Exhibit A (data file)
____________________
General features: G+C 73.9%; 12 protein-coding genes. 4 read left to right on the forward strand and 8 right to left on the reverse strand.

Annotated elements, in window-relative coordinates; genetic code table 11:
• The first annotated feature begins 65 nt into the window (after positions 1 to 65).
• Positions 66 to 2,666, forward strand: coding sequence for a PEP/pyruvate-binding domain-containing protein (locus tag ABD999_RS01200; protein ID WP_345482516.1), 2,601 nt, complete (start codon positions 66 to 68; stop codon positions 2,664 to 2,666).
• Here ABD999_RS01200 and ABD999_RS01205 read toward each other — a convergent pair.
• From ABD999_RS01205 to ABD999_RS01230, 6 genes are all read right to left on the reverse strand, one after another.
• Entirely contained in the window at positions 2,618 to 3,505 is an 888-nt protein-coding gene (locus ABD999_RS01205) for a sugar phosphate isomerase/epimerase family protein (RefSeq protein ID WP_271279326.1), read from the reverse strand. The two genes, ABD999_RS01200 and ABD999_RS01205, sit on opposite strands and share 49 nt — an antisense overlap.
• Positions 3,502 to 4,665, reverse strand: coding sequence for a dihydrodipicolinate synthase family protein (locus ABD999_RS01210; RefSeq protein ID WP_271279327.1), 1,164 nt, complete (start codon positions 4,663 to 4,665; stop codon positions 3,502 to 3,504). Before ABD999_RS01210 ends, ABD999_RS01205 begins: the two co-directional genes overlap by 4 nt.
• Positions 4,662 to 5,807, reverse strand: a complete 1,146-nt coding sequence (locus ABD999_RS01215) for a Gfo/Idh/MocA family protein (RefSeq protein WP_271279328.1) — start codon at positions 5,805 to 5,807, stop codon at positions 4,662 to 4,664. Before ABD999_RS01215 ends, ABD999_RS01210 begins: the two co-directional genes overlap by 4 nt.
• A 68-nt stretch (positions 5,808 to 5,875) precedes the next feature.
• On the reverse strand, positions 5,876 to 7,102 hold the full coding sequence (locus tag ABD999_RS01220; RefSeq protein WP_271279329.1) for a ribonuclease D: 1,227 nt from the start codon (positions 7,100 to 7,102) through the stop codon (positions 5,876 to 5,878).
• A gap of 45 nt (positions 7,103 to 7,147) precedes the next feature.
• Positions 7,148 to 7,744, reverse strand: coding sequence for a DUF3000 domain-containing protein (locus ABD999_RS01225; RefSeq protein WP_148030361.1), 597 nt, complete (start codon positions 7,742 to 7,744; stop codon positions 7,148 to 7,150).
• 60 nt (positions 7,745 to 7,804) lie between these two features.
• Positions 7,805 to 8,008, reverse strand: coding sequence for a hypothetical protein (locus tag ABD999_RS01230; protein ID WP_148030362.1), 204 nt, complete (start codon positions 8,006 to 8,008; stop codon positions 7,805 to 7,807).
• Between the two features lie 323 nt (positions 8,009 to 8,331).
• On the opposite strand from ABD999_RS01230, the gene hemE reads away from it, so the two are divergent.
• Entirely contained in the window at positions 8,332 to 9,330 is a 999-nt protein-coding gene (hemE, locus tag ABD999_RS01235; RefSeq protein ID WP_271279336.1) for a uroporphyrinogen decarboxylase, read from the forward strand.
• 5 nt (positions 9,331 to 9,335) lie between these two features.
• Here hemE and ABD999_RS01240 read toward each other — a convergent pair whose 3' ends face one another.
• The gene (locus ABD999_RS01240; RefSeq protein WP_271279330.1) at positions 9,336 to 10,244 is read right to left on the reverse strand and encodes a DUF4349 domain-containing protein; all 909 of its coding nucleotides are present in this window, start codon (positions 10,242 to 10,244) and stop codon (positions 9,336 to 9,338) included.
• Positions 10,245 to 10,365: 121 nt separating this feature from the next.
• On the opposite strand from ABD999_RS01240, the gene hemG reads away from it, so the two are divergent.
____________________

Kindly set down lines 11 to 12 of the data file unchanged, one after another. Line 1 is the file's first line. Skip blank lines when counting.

• On the reverse strand, positions 5,876 to 7,102 hold the full coding sequence (locus tag ABD999_RS01220; RefSeq protein WP_271279329.1) for a ribonuclease D: 1,227 nt from the start codon (positions 7,100 to 7,102) through the stop codon (positions 5,876 to 5,878).
• A gap of 45 nt (positions 7,103 to 7,147) precedes the next feature.